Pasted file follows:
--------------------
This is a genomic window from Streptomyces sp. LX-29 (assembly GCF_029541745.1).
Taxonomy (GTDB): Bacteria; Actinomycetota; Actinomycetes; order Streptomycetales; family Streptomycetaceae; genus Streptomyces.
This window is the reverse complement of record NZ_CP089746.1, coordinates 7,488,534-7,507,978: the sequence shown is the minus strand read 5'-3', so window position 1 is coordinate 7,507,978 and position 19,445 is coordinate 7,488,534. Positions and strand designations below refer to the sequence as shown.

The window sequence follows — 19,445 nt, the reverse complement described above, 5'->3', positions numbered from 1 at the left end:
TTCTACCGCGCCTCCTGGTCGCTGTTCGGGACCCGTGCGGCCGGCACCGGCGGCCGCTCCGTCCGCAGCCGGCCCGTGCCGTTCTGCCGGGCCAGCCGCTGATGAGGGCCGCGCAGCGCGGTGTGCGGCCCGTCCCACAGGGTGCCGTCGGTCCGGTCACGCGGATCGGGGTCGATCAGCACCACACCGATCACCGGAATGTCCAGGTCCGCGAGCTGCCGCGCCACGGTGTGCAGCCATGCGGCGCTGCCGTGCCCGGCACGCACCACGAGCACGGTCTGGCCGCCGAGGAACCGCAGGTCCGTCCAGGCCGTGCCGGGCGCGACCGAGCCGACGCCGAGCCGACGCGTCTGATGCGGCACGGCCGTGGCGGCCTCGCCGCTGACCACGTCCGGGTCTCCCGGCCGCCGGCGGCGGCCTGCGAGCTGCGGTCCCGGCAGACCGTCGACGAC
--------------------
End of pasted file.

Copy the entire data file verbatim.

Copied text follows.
This is a genomic window from Streptomyces sp. LX-29 (assembly GCF_029541745.1).
Taxonomy (GTDB): Bacteria; Actinomycetota; Actinomycetes; order Streptomycetales; family Streptomycetaceae; genus Streptomyces.
This window is the reverse complement of record NZ_CP089746.1, coordinates 7,488,534-7,507,978: the sequence shown is the minus strand read 5'-3', so window position 1 is coordinate 7,507,978 and position 19,445 is coordinate 7,488,534. Positions and strand designations below refer to the sequence as shown.

The window sequence follows — 19,445 nt, the reverse complement described above, 5'->3', positions numbered from 1 at the left end:
TTCTACCGCGCCTCCTGGTCGCTGTTCGGGACCCGTGCGGCCGGCACCGGCGGCCGCTCCGTCCGCAGCCGGCCCGTGCCGTTCTGCCGGGCCAGCCGCTGATGAGGGCCGCGCAGCGCGGTGTGCGGCCCGTCCCACAGGGTGCCGTCGGTCCGGTCACGCGGATCGGGGTCGATCAGCACCACACCGATCACCGGAATGTCCAGGTCCGCGAGCTGCCGCGCCACGGTGTGCAGCCATGCGGCGCTGCCGTGCCCGGCACGCACCACGAGCACGGTCTGGCCGCCGAGGAACCGCAGGTCCGTCCAGGCCGTGCCGGGCGCGACCGAGCCGACGCCGAGCCGACGCGTCTGATGCGGCACGGCCGTGGCGGCCTCGCCGCTGACCACGTCCGGGTCTCCCGGCCGCCGGCGGCGGCCTGCGAGCTGCGGTCCCGGCAGACCGTCGACGAC